Sumerian Fleet is a trio formed by Dutch producers Alden Tyrell and Mr Pauli, joined by Zarkoff after their 2010 debut EP. Sumerian Fleet have returned to release their sophomore LP ‘Pendulum’ of all new material as well as a remixed version of “This Game Has No Name” from Zarkoff’s other band, FFFC. ‘Pendulum’ contains 80’s Dark Wave/EBM inspired tracks with an industrial tinge, 8 songs of vintage dark electro with a Gothic tinge and a touch of bass guitar. The album’s been put together in a way that the listener can connect the dots, create a narrative, and become immersed in this attitude that the band’s trying to convey, such as Vigny’s idea of accepting despair: ”A calm despair, without angry convulsions or reproaches directed at heaven, is the essence of wisdom.” All songs were initially recorded at Mr Pauli’s studio in Den Haag, with overdubs and additional recordings at Zarkoff’s Sensorium Studio in Croatia, and then final mix downs at Alden Tyrell’s studio in Rotterdam.
Keine Ahnung was a quartet from Wörth am Rhein, Germany formed in 1980. The original line up was Rolf Schmuck, Franz H. Rodenkirchen, Elke Fuchs and Olaf Schumacher. Hermann Kopp from Stuttgart, a friend of the band, contributed a composition on their first LP and became a full member in 1985. The band members shared a common interest in industrial, pop, avant garde literature and cinema. They recorded three LPs in 6 years, two of which remain unreleased. In March 1983, Keine Ahnung recorded their self-produced and financed debut LP in two days in a small studio in Stuttgart (12 hours total). The mixing was done in one day in a studio in Karlsruhe, April 1983. The self-titled LP was released later that summer on their own PASSIV label in an edition of 1000 copies. This record obtained recognition far beyond the German borders. Keine Ahnung in the studio and live were completely different. Studio time was expensive in these days, so the music was minimal electronic pop, expertly crafted and razor sharp man machine music. The live sound utilized more complex synthesizers, tapes, guitars, metal percussion and custom built electronics. The beats and bass lines came from the Roland 606/303 duo triggering a KORG MS-20 for the bass drum. The track “Funkbild DPA” is a spontaneous “live in the studio” recording, that gives a hint of what the live sound was like. All four members would take turns singing and playing the instruments.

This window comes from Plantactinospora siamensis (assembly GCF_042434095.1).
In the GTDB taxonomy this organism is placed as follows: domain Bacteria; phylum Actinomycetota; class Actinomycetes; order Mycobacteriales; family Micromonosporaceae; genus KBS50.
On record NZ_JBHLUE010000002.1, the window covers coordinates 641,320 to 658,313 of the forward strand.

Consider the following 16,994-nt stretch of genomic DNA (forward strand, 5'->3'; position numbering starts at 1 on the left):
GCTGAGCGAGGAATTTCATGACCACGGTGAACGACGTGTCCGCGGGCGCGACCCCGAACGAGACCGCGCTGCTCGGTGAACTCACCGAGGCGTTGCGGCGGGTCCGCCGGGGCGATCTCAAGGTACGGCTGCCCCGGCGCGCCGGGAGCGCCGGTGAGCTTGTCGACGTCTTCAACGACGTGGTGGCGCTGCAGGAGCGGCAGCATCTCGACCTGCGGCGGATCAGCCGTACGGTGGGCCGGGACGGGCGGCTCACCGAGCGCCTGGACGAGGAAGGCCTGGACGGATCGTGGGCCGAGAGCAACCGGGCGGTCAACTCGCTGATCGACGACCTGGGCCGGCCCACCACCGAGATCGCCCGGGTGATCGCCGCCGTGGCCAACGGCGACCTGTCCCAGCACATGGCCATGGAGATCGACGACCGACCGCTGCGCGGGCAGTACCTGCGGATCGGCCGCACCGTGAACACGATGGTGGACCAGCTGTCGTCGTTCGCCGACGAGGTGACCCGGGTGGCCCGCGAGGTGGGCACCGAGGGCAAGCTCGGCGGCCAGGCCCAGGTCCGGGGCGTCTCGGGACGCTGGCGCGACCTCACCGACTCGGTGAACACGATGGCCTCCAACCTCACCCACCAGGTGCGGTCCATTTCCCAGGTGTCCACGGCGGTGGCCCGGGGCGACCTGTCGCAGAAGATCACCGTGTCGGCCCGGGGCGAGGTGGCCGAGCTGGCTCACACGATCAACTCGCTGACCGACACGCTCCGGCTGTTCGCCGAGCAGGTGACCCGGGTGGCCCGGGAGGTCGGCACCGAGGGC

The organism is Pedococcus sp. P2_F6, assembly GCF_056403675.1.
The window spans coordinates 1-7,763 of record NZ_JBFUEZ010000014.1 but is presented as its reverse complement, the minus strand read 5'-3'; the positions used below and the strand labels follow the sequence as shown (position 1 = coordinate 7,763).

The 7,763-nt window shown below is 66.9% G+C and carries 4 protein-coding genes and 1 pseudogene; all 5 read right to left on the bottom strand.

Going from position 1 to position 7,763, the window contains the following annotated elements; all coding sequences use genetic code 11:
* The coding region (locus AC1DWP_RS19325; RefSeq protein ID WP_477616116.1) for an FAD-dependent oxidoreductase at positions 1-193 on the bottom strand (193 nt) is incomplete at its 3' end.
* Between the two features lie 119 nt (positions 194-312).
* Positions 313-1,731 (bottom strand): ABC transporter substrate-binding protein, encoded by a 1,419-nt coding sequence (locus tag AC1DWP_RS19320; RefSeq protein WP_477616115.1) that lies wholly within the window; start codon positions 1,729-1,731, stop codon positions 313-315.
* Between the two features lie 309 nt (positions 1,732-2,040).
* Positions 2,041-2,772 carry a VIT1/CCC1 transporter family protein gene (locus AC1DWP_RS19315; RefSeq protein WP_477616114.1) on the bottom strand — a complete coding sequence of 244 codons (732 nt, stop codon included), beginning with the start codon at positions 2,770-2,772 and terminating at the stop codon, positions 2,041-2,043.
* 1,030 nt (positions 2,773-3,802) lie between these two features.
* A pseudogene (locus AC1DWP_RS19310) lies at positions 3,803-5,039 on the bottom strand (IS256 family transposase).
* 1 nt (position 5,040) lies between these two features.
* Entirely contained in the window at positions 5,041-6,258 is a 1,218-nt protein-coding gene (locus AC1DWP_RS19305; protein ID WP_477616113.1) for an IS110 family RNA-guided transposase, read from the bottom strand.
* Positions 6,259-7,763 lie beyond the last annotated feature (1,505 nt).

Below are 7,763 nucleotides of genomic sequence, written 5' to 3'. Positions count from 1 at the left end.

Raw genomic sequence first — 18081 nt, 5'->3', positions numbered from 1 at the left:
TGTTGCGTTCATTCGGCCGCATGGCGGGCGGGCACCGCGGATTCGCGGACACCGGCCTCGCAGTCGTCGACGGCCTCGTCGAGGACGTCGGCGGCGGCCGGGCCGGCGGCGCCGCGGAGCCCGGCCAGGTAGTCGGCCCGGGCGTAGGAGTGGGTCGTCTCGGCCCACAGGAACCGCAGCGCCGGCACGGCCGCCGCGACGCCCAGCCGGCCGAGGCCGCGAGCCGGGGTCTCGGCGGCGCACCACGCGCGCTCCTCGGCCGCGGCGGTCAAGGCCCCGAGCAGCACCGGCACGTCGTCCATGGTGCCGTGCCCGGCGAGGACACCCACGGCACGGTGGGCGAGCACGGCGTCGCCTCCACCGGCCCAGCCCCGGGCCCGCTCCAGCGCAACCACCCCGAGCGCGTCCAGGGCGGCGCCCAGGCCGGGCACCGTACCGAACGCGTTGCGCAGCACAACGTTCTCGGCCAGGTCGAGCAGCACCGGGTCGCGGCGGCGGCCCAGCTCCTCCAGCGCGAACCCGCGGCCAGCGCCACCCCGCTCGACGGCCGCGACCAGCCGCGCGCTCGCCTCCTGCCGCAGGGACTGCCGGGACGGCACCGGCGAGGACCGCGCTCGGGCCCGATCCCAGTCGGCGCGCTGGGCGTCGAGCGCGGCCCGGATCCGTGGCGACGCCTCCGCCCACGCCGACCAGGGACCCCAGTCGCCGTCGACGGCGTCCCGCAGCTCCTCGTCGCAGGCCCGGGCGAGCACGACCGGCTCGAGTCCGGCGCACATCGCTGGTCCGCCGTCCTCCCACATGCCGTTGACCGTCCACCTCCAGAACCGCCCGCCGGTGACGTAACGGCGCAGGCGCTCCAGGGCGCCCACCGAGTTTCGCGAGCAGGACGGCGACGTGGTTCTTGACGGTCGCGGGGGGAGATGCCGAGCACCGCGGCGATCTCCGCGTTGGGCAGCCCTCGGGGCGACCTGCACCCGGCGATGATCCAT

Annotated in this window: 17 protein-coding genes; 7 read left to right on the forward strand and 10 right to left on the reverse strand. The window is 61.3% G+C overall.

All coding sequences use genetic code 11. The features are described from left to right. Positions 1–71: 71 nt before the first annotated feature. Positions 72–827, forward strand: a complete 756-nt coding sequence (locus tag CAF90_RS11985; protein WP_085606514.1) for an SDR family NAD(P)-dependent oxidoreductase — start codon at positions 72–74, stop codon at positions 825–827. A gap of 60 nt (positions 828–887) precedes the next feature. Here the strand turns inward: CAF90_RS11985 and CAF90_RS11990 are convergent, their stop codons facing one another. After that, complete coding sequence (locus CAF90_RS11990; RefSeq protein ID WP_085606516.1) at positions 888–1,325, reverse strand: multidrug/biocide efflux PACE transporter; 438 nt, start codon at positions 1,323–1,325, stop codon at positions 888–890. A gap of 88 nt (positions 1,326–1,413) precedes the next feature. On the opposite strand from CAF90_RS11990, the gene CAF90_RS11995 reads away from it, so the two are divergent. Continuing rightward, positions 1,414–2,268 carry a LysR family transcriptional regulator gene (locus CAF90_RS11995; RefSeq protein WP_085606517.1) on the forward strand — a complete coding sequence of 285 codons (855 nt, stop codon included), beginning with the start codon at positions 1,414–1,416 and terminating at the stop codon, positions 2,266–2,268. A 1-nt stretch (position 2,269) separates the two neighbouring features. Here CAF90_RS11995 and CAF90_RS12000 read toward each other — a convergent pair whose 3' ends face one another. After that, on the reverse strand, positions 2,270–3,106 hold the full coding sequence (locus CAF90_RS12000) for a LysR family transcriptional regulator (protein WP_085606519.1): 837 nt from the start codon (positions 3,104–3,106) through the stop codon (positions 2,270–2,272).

Savage Grounds released their first three records with Lux Rec, of which one of the members from this Swiss duo is the label boss. This new EP is the first release coming out elsewhere. Savage Grounds have created a sound of their own, a sort of post-techno which combines elements of techno, elektro, EBM, acid and industrial, but these tracks will for sure also appeal to lovers of analogue synth music. The whole EP sounds like it has been recorded in an one take synth jam, raw and fierce synth sounds for the body and soul.
NEP was a loose multimedia collective formed in 1982 Zagreb, ex-Yugoslavia. The founder Dejan Krsic collaborated with various artists in a quest of re-thinking the stale concepts of art history, position of the author and the barriers between pop and elitist high culture. Deeply immersed in pop-culture, politics and art theory Krsic’s search for perfect pop music with cutting critical edge peaked in 1989, the year Decadance track was conceived in studio, but has never been published. Pumping Roland 808 beats, with sampled vocals from Linda Cooper asking herself “How do I dance to this music?” were chosen by Fox & His Friends label owners Leri Ahel and Zeljko Luketic for a 12″ opener of the unknown NEP’s pop history. All material is restored and mastered from original reel-to-reel tapes and presented on wax for the first time and for this occasion, deconstructed and reinvented in a remix B-side by Snuffo. Snuffo splitted the title vocal into a new cut-up, now telling “Dance to this music” to its audiences.